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Easement Law

Idaho Easement Lawyers

Easement Law in IdahoIdaho is riddled with easements, some written and some unwritten. Some easements are readily identifiable because they house power lines, railroads, highways or other visible infrastructure. Others are unseen because they house buried pipes or cables or because the easement has simply not been put into action. At Racine Olson we have decades of experience identifying, creating, modifying, extinguishing, and resolving disputes over easements of all types.

What is an Easement

An easement is the right to cross or use someone else’s land for a specific purpose. The owner of the easement does not own the land, just the right to use it. The owner of the land may also use the area covered by the easement as long as they do not interfere unreasonably with the purpose of the easement. For example, an easement for a buried gas line through a farm field typically does not prevent the landowner from farming over the gas line.

Some easements may be used by the public generally while others are limited to specific individuals. Land that is burdened by an easement (i.e. the land over which the easement runs) is called the “servient estate” whereas land that is benefitted by an easement (such as land that is accessed by an easement) is called the “dominant estate.”

How to get an Easement

Easements can be created in one of four ways in Idaho. First, the person or entity who wants the easement can purchase it from the landowner. To properly do this requires that the parties survey the easement and sign an easement agreement that is recorded in the public real property records of the county where the easement is located. (More information about easement agreements is found below.)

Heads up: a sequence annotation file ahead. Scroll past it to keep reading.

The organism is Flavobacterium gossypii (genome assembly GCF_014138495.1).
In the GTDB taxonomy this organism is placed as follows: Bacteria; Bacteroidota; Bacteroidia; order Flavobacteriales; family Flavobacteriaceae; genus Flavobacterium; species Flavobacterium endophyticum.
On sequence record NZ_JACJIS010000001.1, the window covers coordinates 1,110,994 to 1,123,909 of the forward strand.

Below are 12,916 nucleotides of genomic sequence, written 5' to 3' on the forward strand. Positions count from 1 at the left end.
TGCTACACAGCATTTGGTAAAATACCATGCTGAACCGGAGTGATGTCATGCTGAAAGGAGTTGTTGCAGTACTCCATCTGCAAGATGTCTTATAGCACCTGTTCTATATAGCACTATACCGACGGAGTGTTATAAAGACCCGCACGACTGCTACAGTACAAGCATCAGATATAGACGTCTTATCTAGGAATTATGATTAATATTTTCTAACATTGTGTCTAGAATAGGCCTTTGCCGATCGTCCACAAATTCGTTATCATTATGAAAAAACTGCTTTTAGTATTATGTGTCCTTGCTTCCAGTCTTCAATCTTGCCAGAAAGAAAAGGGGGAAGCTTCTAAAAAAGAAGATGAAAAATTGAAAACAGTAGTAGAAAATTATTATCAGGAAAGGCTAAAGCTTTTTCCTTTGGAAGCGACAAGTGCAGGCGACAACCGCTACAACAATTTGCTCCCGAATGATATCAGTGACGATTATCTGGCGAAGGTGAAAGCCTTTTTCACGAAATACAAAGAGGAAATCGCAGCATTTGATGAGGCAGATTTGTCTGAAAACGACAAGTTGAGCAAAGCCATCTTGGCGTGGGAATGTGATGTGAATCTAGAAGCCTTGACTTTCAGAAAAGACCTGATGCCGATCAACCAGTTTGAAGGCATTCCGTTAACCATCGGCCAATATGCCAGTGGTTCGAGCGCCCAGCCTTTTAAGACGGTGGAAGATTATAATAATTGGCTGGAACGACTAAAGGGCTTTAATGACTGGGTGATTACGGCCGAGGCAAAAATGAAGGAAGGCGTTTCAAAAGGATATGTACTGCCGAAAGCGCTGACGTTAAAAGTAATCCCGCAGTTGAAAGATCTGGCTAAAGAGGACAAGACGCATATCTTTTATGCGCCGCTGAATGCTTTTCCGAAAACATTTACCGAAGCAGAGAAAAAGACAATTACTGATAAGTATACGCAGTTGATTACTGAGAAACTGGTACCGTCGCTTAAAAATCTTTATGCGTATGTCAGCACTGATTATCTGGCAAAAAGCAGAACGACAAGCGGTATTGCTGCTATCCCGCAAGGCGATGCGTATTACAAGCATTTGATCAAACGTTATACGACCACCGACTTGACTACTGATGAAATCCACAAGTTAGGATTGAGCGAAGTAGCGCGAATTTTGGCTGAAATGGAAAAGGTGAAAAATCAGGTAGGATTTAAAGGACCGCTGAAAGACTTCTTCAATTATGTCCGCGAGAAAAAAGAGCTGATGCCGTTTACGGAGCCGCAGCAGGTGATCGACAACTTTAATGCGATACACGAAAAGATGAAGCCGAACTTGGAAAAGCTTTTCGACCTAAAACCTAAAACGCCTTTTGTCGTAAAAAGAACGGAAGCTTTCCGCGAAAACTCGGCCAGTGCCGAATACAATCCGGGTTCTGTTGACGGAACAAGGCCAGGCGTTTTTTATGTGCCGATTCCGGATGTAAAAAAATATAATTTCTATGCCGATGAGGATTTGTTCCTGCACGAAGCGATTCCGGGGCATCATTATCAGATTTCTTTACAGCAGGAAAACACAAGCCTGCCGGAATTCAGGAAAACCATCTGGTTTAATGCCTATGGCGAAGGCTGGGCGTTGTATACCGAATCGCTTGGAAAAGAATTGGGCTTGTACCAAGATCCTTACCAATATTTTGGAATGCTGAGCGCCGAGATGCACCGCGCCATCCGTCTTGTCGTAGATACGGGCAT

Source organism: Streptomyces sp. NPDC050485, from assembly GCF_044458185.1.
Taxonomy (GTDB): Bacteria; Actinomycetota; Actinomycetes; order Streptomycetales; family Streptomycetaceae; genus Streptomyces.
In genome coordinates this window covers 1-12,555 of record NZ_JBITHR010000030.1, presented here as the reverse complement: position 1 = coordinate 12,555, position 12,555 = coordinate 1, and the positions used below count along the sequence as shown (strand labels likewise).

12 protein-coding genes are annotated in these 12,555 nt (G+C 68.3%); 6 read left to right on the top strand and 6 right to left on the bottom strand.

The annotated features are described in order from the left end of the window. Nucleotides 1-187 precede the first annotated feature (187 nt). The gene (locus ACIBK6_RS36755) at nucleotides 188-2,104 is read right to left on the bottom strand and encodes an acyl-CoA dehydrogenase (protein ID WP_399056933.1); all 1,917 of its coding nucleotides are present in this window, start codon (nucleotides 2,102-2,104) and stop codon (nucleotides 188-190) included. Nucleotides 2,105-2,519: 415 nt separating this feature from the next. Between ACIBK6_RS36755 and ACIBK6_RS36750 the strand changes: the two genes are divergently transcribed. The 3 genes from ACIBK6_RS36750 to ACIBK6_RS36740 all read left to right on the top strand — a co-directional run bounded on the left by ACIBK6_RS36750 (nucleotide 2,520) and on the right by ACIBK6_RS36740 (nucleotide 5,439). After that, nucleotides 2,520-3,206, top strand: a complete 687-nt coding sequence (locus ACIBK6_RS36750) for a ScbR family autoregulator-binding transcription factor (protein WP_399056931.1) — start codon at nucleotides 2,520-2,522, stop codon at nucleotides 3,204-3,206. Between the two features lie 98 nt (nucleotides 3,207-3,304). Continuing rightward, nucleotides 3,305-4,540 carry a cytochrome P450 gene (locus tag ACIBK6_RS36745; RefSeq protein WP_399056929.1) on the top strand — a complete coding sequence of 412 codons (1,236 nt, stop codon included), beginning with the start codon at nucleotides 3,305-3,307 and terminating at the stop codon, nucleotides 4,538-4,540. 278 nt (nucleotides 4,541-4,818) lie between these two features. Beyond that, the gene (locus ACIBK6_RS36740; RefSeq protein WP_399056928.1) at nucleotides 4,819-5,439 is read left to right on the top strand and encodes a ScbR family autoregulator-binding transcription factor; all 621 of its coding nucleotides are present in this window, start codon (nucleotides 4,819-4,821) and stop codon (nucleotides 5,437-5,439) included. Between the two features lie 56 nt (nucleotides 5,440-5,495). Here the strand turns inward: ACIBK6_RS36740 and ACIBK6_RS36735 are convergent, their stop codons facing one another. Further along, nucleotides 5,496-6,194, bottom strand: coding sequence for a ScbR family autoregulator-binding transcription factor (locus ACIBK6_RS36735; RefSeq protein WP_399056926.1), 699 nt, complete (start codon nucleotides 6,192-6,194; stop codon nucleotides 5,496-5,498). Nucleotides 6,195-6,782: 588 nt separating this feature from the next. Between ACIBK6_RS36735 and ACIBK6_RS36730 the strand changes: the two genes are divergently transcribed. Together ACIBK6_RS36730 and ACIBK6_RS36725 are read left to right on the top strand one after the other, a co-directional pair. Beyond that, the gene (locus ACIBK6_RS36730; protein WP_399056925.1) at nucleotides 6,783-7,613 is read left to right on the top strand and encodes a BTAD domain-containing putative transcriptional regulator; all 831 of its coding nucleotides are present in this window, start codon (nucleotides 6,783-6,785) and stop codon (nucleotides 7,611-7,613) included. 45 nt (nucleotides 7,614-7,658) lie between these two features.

Second, in some circumstances an easement can be acquired by condemnation, also known as eminent domain. The Idaho Legislature decides who has the right to acquire property or easements by eminent domain, and for the most part that right is limited to governmental and quasi-governmental entities such as counties, cities, highway districts. Public utilities such as Idaho Power, Rocky Mountain Power, and Intermountain Gas also have been given the right to condemn easements as long as they comply with certain restrictions imposed by the Legislature. Quasi-governmental entities such as water and sewer districts likewise have eminent domain authority.

People are often surprised to learn that the Legislature has in a few limited instances granted the right of eminent domain to private entities and individuals, including canal companies and even individual farmers who need to build ditches or pipes to get water from a river or creek to their property.

A third way to acquire an easement is simply by using the property for many years without the permission of the landowner. This is called “prescriptive use,” and many old roads and highways in Idaho were originally created this way. Prescriptive easements most commonly exist for access roads and paths, but can also exist for floodways, irrigation ditches, and even light and sound.